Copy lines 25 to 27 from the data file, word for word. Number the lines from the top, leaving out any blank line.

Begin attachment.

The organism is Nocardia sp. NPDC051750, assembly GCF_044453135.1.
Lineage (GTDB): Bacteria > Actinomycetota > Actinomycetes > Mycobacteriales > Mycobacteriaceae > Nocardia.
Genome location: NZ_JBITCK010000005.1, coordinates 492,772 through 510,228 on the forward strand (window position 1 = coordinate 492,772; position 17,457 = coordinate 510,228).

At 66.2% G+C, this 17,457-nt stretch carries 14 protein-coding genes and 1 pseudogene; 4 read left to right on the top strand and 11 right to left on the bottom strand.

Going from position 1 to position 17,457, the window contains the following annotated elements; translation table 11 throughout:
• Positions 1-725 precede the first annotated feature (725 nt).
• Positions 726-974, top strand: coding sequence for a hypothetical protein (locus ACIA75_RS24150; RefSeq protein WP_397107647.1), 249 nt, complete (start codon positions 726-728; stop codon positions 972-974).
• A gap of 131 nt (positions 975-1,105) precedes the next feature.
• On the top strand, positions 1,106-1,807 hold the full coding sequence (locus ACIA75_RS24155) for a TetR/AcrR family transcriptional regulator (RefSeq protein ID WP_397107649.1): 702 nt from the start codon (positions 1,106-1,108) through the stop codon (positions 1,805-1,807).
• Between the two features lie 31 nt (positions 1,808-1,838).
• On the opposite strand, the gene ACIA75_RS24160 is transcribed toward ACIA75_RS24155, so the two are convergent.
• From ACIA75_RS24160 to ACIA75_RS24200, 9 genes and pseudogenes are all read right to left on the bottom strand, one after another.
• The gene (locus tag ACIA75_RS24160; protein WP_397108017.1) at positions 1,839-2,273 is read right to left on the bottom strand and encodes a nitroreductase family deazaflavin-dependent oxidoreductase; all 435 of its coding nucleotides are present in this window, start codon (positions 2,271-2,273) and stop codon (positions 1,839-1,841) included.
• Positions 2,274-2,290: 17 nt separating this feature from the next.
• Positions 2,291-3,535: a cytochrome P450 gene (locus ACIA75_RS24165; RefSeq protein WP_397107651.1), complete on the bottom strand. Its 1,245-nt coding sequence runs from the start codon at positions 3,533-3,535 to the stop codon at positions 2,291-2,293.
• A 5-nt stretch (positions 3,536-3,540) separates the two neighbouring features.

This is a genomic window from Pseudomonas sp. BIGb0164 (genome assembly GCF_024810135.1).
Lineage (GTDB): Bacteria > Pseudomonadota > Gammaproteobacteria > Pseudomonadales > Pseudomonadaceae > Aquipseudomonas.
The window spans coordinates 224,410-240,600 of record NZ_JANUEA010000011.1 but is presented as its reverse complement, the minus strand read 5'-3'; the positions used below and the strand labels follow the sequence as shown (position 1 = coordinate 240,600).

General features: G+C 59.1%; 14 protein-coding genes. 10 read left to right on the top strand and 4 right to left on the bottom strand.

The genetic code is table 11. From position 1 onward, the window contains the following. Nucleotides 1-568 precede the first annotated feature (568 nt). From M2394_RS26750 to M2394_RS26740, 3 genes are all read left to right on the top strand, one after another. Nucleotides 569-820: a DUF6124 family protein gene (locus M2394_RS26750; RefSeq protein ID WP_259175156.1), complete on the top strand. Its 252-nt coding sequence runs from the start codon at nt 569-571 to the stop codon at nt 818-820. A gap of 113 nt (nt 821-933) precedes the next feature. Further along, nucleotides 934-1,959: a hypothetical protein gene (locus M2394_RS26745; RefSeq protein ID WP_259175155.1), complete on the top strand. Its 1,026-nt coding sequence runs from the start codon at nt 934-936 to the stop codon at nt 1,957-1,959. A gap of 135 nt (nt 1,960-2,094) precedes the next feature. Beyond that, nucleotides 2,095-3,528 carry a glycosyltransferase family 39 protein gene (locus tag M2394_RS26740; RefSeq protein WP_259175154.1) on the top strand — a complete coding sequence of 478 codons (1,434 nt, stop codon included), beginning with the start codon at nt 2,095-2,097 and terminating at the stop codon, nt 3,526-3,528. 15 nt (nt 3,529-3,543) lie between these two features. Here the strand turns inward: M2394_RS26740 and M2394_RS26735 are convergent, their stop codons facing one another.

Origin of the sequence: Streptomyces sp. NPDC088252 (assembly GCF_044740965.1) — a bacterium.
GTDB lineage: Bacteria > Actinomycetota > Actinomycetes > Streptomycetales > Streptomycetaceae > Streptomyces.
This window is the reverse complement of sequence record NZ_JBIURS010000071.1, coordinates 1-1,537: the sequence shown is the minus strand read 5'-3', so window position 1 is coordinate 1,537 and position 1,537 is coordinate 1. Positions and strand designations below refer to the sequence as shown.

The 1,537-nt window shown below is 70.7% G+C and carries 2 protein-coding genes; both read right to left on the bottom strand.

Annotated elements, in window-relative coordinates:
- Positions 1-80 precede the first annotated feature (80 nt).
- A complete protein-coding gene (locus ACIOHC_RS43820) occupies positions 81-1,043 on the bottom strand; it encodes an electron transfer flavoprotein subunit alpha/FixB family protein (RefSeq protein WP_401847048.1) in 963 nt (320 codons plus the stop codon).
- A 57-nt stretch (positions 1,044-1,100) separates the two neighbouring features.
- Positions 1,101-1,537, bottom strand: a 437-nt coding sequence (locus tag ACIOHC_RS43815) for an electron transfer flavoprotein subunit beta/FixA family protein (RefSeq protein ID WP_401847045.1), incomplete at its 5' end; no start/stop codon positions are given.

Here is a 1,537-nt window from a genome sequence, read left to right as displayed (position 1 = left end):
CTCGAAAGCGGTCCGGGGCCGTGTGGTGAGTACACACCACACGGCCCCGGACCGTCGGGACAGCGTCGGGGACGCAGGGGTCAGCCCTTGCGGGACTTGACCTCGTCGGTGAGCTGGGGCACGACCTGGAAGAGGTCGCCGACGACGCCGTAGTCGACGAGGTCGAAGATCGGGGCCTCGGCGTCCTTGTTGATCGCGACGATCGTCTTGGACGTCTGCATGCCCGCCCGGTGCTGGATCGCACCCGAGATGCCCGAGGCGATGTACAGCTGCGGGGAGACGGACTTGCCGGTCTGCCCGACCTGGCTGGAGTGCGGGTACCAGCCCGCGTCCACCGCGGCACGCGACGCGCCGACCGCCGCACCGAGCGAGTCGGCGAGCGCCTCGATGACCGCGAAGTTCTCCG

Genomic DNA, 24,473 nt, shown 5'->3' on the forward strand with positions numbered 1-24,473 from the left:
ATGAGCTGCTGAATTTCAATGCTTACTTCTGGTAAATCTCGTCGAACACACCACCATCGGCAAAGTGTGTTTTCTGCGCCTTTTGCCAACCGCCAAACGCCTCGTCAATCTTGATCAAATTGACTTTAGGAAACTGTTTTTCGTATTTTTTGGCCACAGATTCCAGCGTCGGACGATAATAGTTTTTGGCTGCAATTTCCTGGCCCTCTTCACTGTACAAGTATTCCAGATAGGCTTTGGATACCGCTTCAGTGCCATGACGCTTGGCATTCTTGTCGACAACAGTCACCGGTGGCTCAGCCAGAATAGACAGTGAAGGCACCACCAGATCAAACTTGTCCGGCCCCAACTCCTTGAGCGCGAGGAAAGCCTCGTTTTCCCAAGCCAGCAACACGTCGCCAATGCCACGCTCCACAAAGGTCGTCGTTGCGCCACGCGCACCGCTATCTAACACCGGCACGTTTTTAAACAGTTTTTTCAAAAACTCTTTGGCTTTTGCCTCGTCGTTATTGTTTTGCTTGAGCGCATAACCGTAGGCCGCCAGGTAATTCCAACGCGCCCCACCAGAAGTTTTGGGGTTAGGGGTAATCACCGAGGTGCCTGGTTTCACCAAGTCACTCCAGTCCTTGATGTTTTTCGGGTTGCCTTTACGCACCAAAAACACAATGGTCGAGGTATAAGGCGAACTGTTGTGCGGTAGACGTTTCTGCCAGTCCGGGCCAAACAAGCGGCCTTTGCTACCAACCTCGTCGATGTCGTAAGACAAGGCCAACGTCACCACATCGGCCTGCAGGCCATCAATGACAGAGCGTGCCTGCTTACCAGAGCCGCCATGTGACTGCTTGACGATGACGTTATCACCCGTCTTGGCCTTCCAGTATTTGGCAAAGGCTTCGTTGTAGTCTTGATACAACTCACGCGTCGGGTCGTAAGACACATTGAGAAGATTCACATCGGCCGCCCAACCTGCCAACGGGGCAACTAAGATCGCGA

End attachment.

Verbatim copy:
The 1,537-nt window shown below is 70.7% G+C and carries 2 protein-coding genes; both read right to left on the bottom strand.

Annotated elements, in window-relative coordinates:
- Positions 1-80 precede the first annotated feature (80 nt).